Sci. Aging Knowl. Environ., 17 November 2004
Ironing Out Cell Death
Metal-grabbing enzyme saves suicidal cells
Like a governor giving a pardon, the molecule NF-B spares cells condemned to death. New research reveals that the protein delivers its stay of execution by enlisting an iron-absorbing protein, which short-circuits a death-promoting pathway. The work could help researchers devise better treatments for conditions in which cells ignore suicide directives, including cancer and rheumatoid arthritis.
One situation in which a cell's fate hinges on NF-B is during inflammation. Tumor necrosis factor (TNF-) spurs injured or infected cells to kill themselves through a process known as apoptosis. NF-B, in contrast, keeps cells alive. Researchers have a hazy understanding of how NF-B countermands TNF-'s death decree. Cells destined to perish amass reactive oxygen species (ROS), corrosive byproducts of metabolism (see "The Two Faces of Oxygen"). Previous work suggested that NF-B squelches ROS, thus blocking a death-inducing pathway called JNK, which indirectly rouses cell-killing enzymes. Molecular biologist Guido Franzoso of the University of Chicago, Illinois, and colleagues wanted to nail down the mechanism.
When the researchers splashed cells lacking NF-B with TNF-, ROS accumulated, and the cells also died in droves. Treating them with antioxidants, however, boosted their survival rate. Moreover, restoring NF-B chopped ROS concentrations, bolstering the case that NF-B salvages suicidal cells by quashing ROS. The researchers then sought molecules that do NF-B's bidding. They used viruses to spirit different sets of genes into cells missing NF-B. Many cells expired, but some persisted. From the survivors, the researchers compiled a list of potentially protective genes and searched it for any known ROS inhibitor that NF-B controls. One such molecule was ferritin heavy chain, a protein that locks away cellular iron. Its involvement makes sense, says Franzoso, because cells need iron to produce ROS. To confirm that ferritin spurs survival, the team shuttled extra copies of the ferritin gene into NF-B-lacking cells. They were more than twice as likely to live through a dose of TNF- as were cells that received no supplementary genes. When the scientists instead trimmed ferritin production in normal cells, more than four times as many cells died in response to TNF-, compared with controls. Overall, the work suggests that NF-B prevents cell suicide by activating ferritin, which smothers ROS formation. Further experiments suggested that quashing ROS blocks the deadly JNK pathway.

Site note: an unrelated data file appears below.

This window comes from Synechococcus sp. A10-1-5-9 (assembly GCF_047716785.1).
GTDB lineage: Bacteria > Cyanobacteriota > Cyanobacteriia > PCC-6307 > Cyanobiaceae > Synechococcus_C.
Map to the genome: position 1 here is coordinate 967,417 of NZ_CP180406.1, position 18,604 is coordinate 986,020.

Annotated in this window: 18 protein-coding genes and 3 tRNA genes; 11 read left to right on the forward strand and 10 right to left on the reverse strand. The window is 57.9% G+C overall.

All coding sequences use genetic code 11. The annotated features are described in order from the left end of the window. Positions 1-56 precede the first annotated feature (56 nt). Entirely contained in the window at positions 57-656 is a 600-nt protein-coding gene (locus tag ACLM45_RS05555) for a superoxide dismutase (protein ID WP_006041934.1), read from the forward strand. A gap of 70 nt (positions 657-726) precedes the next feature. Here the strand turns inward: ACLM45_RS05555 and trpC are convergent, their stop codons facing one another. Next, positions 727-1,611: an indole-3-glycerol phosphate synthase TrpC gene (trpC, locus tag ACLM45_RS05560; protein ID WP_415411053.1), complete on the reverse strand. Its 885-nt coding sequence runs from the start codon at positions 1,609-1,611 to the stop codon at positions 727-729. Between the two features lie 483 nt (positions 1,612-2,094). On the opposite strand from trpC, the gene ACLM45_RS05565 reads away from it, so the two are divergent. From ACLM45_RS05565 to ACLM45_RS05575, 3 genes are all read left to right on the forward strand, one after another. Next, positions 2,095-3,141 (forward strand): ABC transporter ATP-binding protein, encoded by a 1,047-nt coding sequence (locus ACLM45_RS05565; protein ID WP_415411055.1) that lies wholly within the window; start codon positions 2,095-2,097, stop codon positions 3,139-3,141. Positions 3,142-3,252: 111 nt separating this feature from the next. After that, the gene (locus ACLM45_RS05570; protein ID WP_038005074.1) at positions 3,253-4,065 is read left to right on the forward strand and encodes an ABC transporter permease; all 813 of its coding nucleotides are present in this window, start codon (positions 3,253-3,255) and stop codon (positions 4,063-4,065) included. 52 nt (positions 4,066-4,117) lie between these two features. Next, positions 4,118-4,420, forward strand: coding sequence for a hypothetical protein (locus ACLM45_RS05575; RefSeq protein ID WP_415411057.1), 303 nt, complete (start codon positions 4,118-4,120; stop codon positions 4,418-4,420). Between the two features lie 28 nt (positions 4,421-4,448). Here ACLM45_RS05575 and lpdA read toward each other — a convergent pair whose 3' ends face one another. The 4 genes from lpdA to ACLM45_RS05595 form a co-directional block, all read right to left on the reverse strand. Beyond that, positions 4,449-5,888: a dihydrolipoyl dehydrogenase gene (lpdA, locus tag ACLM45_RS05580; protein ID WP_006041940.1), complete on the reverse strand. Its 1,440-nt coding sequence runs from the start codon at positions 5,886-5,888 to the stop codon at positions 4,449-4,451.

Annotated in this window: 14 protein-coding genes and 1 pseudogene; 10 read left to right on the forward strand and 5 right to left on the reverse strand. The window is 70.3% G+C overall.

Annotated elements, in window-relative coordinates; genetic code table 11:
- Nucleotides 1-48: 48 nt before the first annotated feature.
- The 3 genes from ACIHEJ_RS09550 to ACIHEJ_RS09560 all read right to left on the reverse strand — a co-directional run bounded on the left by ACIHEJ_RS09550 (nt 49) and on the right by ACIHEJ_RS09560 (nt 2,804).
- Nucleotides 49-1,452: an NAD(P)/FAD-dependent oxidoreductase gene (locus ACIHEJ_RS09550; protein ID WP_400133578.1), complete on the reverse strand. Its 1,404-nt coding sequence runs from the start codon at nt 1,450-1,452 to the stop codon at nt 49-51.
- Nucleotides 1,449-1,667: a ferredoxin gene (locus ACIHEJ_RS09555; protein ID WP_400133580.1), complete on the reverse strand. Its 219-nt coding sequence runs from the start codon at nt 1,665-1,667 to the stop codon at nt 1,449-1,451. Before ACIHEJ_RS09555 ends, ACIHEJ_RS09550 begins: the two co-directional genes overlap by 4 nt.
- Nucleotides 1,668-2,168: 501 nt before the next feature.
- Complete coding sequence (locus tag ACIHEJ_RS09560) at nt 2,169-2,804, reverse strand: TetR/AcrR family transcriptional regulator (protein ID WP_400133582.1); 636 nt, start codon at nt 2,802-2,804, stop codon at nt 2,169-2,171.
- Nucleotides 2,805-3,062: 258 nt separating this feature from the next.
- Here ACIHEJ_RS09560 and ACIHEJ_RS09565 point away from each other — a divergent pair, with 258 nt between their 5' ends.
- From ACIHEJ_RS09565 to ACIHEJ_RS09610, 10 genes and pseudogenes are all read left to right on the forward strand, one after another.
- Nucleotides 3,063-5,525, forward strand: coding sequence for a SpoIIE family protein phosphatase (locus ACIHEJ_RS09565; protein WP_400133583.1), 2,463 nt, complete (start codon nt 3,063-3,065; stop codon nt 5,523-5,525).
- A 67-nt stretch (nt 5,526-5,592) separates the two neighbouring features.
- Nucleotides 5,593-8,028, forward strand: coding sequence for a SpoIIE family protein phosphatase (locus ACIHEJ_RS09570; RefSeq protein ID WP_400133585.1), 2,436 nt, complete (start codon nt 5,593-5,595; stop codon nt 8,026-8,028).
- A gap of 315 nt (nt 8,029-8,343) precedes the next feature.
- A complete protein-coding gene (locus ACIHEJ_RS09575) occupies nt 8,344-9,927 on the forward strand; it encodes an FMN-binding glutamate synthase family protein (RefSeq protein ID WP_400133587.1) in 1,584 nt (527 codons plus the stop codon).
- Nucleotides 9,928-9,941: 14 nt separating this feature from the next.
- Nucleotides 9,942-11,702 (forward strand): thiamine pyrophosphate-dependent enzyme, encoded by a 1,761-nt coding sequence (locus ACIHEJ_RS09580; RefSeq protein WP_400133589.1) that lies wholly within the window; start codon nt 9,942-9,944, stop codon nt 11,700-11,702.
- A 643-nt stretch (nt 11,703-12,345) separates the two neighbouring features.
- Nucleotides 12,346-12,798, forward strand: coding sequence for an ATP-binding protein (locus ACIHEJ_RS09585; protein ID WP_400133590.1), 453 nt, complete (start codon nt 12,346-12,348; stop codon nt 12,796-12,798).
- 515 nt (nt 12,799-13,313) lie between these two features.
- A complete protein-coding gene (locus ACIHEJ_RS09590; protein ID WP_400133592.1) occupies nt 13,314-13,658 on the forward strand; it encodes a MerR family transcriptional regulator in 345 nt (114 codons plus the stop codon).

However, saving cells is not always beneficial. In cancer and autoimmune diseases such as rheumatoid arthritis, cells exploit NF-B to endure when they shouldn't. The results might help researchers design drugs to shut down NF-B in these troublesome cells without inciting broader side effects, such as inhibiting the immune system, Franzoso says.
The work is valuable because it ties together many previous studies on ROS and apoptosis, says molecular biologist Colin Duckett of the University of Michigan, Ann Arbor. "It gives you an additional target" for drugs to soothe inflammation or disrupt cancer, says molecular biologist Sankar Ghosh of Yale University in New Haven, Connecticut. But he cautions that researchers need to confirm ferritin's role by disabling the gene in mice. That work might reveal whether stealing a cell's iron is the key to keeping it alive.
November 17, 2004
Science of Aging Knowledge Environment. ISSN 1539-6150